Both Port Arthur and the Cascades grapple with visitor preconceptions of convict life, but it is evident that the Cascades, with its less confronting post-convict past, can more readily represent systemic brutality and perhaps injustice. Similarly to Port Arthur though, the Cascades still highlights the possibilities for female convicts to “behave” and be rehabilitated, acknowledging the diversity of experiences for convicts.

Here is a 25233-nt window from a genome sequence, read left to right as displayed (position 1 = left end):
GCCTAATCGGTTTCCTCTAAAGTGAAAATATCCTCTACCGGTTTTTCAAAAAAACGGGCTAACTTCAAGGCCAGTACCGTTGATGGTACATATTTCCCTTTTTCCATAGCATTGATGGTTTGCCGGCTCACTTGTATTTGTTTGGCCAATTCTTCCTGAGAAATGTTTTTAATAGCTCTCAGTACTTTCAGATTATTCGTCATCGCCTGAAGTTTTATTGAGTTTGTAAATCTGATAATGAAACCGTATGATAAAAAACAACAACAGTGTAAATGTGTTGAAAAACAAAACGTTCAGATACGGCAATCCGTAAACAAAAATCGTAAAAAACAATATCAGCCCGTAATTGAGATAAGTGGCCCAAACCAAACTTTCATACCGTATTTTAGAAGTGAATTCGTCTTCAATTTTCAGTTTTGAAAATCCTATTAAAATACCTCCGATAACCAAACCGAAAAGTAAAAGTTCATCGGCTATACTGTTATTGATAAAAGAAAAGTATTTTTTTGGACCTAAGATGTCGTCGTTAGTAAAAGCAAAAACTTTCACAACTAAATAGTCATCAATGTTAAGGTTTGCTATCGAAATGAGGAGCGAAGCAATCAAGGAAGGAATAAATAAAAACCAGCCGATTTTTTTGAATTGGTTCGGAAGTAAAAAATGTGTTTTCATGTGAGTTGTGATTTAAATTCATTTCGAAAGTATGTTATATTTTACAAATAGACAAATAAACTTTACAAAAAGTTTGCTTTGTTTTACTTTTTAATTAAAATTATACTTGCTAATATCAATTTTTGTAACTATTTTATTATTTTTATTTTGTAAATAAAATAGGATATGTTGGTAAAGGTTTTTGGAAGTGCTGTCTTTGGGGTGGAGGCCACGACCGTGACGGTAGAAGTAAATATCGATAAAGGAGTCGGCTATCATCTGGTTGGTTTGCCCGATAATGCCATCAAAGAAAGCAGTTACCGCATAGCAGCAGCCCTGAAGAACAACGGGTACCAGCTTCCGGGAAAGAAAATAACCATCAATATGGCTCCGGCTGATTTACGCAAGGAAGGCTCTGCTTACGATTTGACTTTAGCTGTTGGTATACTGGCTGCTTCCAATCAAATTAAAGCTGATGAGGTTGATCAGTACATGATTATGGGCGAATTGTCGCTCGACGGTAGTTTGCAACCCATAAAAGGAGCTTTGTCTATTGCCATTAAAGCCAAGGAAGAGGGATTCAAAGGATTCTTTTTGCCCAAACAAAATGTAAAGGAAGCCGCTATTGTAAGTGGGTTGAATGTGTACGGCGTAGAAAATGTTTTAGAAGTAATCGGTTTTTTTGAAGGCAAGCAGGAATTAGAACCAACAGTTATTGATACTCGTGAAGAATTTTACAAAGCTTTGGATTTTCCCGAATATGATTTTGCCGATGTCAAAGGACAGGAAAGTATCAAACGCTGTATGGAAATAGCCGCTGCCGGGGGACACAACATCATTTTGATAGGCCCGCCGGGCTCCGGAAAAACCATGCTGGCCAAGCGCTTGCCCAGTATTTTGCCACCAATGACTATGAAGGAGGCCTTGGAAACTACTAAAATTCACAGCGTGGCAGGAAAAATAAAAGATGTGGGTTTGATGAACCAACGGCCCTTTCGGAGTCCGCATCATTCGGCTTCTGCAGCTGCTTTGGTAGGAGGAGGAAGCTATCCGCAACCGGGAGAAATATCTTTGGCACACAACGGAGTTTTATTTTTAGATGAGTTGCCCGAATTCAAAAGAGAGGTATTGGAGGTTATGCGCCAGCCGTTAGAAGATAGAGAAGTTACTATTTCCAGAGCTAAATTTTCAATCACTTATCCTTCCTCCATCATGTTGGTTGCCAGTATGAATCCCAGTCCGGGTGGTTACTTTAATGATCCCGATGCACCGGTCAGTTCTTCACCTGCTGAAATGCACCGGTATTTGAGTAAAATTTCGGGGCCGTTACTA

Port Arthur and the Cascades offer important insights into the ways convict history can be represented and the ways historical thinking can be fostered alongside or as a result of affective and emotional experiences. The affective practices promoted by each site differ according to the interpretive strategies used. Port Arthur’s interpretation is, overall, intended to counter common preconceptions of a “dark” narrative, although there are instances where visitors are invited to “indulge” in more brutal depictions of convict life (e.g. while trying on leg irons). The Cascades presents a degree more comfort with discomfort, but does, in some ways, still skirt around the most challenging stories and themes – the story of Alice, for instance, is quite carefully constructed to avoid confronting all visitors with the worst of female convicts’ experiences. Again, though, this is perhaps necessary in museum theatre, where there is limited scope to provide visitors with choice about what they encounter. In some ways, the sites’ constructivist approaches and the emphasis on historical thinking undermine some of the affective possibilities – the practices engaged in are intended to be more historical (in a disciplinary, intellectual sense) than affective, and this is particularly true of Port Arthur. Experiential “moments” are employed to teach, but, for the most part, the staff focus on the cognitive interpretations visitors make in light of these experiences. The two sites thus raise interesting questions about the relationship between models of historical thinking and affect in learning. While the two are not mutually exclusive, privileging more cognitive understanding reinforces the notion that the affective practices of the prison visit sit in opposition to “true” historical understanding. This tension is linked to a central concern expressed by staff at the sites regarding presentism, the tendency for visitors to simply place themselves in the position of those in the past rather than making an attempt to understand the beliefs and contexts of historical actors (Seixas et al., 2011). This concern is strongly linked to the perceived need to counter visitors’ preconceptions of darkness and brutality; there is a desire to undercut affects that reinforce these notions. That is, compared to present-day conceptions of justice, the convict system was brutal, but it existed within and must be understood as part of a very different temporal context. It is this that Port Arthur’s interpretive strategies, in particular, are intended to highlight.